During a virtual meeting held under the presidency of Saudi Arabia on 27-28 September 2020, the Group of Twenty (G20) Energy Ministers acknowledged the role of nuclear energy in providing clean energy and enhancing energy security.
NEA Director-General William D. Magwood, IV participated in the meeting to present the NEA’s analysis of the role of nuclear energy in a circular carbon economy. The NEA report Reduce: Nuclear prepared as part of the Guide to the Circular Carbon Economy (CCE) was published as part of a series co-ordinated by the King Abdullah Petroleum Studies and Research Centre (KAPSARC) within the context of Saudi Arabia's 2020 G20 Presidency.
At the end of the two-day meeting, the ministers issued a communique endorsing the CCE Platform, noting that the “CCE approach is a holistic, integrated, inclusive, and pragmatic approach to managing emissions that can be applied reflecting country’s priorities and circumstances.”
The role of nuclear power in the circular carbon economy
The circular carbon economy (CCE) approach applies the circular economy model and its “3Rs” framework of Reduce, Reuse, and Recycle to mitigating carbon emissions. The concept of the CCE also incorporates a fourth element, Remove. The reports that form the CCE Guide series provide detailed insights into each of these elements.
Nuclear energy is incorporated within the "Reduce" element of the CCE framework, which aims to reduce greenhouse gas emissions by adding strategies to a core circular economy such as energy efficiency and low-carbon energy generation.
Over the last 70 years nuclear energy has played an essential role as a competitive source of reliable and sustainable energy in many countries. Today, with 400 GW of installed capacity and supplying about 10% of the world’s electricity, nuclear energy is the first source of low-carbon electricity in advanced countries and the second in the world after hydropower.
While the existing nuclear fleet remains the world’s second largest low-carbon source of electricity after hydro, nuclear energy is not on track with the International Energy Agency (IEA) Sustainable Development Scenario (SDS), which requires an annual average of 15 GW of new nuclear capacity between 2020 and 2040. Additional lifetime extensions and a doubling of the annual rate of capacity additions are therefore required to meet the SDS.
The NEA report in the CCE Guide highlights the potential role of nuclear in contributing to the circular carbon economy not only as a low-carbon source of electricity, but also as a source of heat and system integration services. Nuclear energy offers unique opportunities to deliver valuable non-electric applications, ranging from district and industrial heat applications, desalination, and large-scale hydrogen production, which are often neglected in policy debates.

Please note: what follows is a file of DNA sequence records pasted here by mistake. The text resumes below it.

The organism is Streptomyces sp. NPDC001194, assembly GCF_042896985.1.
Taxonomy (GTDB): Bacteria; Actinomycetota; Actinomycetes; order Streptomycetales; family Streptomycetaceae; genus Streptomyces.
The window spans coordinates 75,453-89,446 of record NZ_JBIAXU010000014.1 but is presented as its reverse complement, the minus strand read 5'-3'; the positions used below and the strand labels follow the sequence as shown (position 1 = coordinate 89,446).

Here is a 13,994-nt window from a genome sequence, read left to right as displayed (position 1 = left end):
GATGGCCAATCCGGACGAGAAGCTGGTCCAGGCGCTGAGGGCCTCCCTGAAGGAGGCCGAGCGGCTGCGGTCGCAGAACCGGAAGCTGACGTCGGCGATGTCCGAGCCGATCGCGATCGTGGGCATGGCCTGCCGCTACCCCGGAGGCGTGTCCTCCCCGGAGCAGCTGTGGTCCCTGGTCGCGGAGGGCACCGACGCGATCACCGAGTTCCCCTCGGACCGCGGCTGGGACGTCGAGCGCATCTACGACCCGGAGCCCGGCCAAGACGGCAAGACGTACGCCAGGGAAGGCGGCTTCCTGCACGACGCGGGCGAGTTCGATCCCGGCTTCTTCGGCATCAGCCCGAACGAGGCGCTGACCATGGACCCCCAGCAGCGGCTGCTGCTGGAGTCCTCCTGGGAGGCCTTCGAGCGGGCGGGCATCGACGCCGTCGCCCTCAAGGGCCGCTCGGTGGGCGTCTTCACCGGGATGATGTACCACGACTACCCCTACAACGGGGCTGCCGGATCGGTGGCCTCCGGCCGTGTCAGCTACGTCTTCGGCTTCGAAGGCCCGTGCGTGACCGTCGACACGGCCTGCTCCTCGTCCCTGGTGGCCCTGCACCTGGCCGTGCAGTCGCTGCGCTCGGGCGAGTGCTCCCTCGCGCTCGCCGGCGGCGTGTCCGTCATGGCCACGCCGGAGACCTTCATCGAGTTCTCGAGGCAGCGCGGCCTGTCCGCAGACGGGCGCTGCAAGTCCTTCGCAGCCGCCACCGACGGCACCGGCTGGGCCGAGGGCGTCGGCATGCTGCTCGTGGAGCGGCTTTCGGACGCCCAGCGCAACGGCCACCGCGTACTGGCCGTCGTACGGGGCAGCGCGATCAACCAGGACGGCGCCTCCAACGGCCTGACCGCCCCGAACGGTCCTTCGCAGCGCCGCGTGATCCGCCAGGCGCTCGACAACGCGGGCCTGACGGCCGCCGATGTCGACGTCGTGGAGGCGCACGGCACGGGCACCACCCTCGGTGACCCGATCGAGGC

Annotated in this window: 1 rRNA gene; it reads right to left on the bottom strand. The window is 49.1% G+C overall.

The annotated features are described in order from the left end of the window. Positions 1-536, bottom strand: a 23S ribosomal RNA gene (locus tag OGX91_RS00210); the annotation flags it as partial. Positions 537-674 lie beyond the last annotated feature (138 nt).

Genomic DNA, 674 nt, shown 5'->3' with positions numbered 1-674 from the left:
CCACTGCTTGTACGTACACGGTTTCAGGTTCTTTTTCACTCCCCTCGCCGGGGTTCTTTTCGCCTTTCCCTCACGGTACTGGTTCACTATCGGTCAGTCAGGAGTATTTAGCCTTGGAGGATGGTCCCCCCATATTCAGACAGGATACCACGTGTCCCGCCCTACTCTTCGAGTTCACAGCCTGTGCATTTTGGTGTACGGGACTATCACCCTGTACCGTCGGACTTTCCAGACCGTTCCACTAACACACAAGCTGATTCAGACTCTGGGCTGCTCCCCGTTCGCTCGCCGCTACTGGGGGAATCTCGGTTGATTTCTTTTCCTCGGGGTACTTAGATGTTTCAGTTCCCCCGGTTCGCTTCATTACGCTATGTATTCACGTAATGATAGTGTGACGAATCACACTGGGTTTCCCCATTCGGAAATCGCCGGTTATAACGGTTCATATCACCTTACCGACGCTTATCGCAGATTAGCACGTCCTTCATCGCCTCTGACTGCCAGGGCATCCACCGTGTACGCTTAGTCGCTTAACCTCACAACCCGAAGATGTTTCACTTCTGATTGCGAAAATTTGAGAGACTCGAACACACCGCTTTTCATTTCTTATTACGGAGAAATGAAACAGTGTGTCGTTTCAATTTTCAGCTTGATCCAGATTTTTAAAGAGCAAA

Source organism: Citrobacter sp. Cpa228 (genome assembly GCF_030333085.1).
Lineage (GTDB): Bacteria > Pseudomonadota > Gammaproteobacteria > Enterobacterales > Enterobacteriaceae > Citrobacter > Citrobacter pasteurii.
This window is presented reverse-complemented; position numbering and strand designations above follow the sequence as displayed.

The report further highlights the essential role played by the existing nuclear reactor fleet in supporting the resilience of the electricity system through the COVID-19 crisis, and the significant role that the nuclear sector can play in post-COVID-19 recovery efforts. As G20 countries recover from the COVID-19 crisis, governments should take advantage of the economic recovery stimulus to accelerate the energy transition towards meeting their climate objectives.
As with all low-carbon technologies, policy support is indispensable for enabling nuclear power to play its full role in the circular carbon economy. Based on the analysis outlined in this report, the NEA developed a set of key policy recommendations that the G20 countries could adapt both individually and collectively.
G20 actions for nuclear new build and existing reactor fleets
- Include nuclear in post-COVID-19 economic recovery plans.
- Capitalise on lessons learnt from recent Generation III construction projects.
- Foster electricity market reforms.
- Support emerging nuclear technologies.
- Include nuclear in sustainable finance initiatives.
G20 actions for non-electric nuclear applications
- Support nuclear cogeneration demonstration plans.
- Prioritise low carbon hydrogen production.
- Include non-electric nuclear applications in decarbonisation pathways.